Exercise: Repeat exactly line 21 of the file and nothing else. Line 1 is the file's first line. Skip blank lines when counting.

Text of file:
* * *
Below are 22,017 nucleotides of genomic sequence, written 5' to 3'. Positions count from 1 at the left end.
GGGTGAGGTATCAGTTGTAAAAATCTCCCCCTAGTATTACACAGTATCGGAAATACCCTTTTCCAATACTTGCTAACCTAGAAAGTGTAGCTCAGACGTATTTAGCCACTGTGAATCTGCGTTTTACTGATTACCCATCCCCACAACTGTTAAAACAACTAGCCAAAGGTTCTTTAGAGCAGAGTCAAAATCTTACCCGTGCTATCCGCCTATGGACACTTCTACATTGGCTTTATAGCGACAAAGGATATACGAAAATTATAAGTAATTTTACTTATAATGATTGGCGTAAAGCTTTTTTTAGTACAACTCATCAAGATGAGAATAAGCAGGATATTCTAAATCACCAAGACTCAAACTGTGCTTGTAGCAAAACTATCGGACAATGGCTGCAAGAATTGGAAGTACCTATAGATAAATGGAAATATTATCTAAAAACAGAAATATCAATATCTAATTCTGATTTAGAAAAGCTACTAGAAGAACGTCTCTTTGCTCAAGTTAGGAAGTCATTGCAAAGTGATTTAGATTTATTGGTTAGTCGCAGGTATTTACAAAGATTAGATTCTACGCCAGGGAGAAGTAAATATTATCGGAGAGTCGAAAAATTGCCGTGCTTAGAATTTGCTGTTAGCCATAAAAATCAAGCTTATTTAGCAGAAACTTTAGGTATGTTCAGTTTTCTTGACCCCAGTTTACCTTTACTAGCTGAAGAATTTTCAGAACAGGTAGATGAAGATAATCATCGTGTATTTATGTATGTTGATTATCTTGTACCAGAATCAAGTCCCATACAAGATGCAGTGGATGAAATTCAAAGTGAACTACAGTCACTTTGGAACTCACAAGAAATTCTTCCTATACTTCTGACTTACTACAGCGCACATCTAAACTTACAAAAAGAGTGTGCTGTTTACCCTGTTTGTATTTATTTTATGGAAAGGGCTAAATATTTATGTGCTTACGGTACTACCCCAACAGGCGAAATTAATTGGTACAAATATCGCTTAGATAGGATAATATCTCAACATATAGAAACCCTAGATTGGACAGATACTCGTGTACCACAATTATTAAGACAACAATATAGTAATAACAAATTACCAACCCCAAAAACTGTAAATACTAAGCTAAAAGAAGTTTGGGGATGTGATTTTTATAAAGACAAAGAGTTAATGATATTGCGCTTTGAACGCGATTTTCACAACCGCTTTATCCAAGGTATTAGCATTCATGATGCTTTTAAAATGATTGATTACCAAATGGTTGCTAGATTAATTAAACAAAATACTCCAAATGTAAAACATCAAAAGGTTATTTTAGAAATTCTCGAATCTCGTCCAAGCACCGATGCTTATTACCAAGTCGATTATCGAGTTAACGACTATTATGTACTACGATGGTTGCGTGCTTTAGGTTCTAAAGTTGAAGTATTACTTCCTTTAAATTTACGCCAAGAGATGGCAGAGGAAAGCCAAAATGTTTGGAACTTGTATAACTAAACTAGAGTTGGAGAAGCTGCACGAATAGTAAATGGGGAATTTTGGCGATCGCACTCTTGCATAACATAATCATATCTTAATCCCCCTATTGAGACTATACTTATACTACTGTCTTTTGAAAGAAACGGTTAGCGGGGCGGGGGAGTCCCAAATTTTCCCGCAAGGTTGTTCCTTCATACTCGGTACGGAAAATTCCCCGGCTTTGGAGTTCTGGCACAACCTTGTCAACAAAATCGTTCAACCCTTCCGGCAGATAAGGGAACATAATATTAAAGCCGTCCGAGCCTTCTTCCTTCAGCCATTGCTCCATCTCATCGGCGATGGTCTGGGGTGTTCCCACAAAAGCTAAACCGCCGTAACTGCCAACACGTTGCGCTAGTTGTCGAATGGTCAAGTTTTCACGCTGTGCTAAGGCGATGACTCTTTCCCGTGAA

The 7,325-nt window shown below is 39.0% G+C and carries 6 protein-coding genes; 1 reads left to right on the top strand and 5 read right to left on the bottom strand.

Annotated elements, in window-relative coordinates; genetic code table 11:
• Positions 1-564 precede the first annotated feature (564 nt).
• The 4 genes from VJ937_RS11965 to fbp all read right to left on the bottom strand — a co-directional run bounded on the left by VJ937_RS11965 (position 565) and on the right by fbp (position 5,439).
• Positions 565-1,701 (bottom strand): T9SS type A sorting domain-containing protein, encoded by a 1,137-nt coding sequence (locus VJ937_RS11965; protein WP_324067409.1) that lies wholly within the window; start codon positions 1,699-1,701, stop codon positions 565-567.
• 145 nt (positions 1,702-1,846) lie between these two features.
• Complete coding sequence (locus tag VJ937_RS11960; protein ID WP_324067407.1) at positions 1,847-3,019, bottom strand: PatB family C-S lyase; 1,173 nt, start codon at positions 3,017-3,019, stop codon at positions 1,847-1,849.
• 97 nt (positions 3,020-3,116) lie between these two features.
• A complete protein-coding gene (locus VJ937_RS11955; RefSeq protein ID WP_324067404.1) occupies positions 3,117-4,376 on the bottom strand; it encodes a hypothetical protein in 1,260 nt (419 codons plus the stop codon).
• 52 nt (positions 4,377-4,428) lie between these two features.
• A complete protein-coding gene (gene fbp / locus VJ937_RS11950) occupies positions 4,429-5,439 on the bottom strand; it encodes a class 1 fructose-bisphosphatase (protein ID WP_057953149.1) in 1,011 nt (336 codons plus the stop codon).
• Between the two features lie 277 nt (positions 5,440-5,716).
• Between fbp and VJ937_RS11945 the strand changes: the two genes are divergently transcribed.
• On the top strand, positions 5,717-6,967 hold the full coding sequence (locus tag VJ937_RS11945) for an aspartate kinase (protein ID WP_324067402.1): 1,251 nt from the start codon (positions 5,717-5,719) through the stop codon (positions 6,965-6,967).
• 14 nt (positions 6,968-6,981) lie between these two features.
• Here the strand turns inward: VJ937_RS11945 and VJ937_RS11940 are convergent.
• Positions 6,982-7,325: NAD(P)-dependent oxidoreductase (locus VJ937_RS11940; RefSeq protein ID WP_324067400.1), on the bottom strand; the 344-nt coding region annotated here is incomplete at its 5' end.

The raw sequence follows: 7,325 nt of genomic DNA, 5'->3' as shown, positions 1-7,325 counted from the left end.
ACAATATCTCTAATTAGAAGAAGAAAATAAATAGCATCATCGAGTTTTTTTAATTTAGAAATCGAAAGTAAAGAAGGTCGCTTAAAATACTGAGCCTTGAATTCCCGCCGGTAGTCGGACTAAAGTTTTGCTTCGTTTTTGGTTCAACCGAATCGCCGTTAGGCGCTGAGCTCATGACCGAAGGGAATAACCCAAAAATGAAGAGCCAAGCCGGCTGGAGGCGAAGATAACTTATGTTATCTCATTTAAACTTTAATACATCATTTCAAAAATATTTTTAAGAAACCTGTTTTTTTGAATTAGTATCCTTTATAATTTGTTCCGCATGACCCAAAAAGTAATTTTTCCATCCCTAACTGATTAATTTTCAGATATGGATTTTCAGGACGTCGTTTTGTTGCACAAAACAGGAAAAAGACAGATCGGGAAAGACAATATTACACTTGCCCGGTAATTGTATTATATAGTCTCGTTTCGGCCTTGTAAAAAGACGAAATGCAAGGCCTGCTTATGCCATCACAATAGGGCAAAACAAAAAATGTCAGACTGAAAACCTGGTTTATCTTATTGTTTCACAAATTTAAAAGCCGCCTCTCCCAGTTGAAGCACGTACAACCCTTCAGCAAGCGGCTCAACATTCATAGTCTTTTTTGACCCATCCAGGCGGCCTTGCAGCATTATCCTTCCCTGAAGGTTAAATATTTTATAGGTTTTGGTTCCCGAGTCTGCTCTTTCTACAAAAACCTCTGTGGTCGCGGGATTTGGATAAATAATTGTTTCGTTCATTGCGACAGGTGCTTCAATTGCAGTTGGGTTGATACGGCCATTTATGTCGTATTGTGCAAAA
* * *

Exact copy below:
ACAATATCTCTAATTAGAAGAAGAAAATAAATAGCATCATCGAGTTTTTTTAATTTAGAAATCGAAAGTAAAGAAGGTCGCTTAAAATACTGAGCCTTGAATTCCCGCCGGTAGTCGGACTAAAGTTTTGCTTCGTTTTTGGTTCAACCGAATCGCCGTTAGGCGCTGAGCTCATGACCGAAGGGAATAACCCAAAAATGAAGAGCCAAGCCGGCTGGAGGCGAAGATAACTTATGTTATCTCATTTAAACTTTAATACATCATTTCAAAAATATTTTTAAGAAACCTGTTTTTTTGAATTAGTATCCTTTATAATTTGTTCCGCATGACCCAAAAAGTAATTTTTCCATCCCTAACTGATTAATTTTCAGATATGGATTTTCAGGACGTCGTTTTGTTGCACAAAACAGGAAAAAGACAGATCGGGAAAGACAATATTACACTTGCCCGGTAATTGTATTATATAGTCTCGTTTCGGCCTTGTAAAAAGACGAAATGCAAGGCCTGCTTATGCCATCACAATAGGGCAAAACAAAAAATGTCAGACTGAAAACCTGGTTTATCTTATTGTTTCACAAATTTAAAAGCCGCCTCTCCCAGTTGAAGCACGTACAACCCTTCAGCAAGCGGCTCAACATTCATAGTCTTTTTTGACCCATCCAGGCGGCCTTGCAGCATTATCCTTCCCTGAAGGTTAAATATTTTATAGGTTTTGGTTCCCGAGTCTGCTCTTTCTACAAAAACCTCTGTGGTCGCGGGATTTGGATAAATAATTGTTTCGTTCATTGCGACAGGTGCTTCAATTGCAGTTGGGTTGATACGGCCATTTATGTCGTATTGTGCAAAA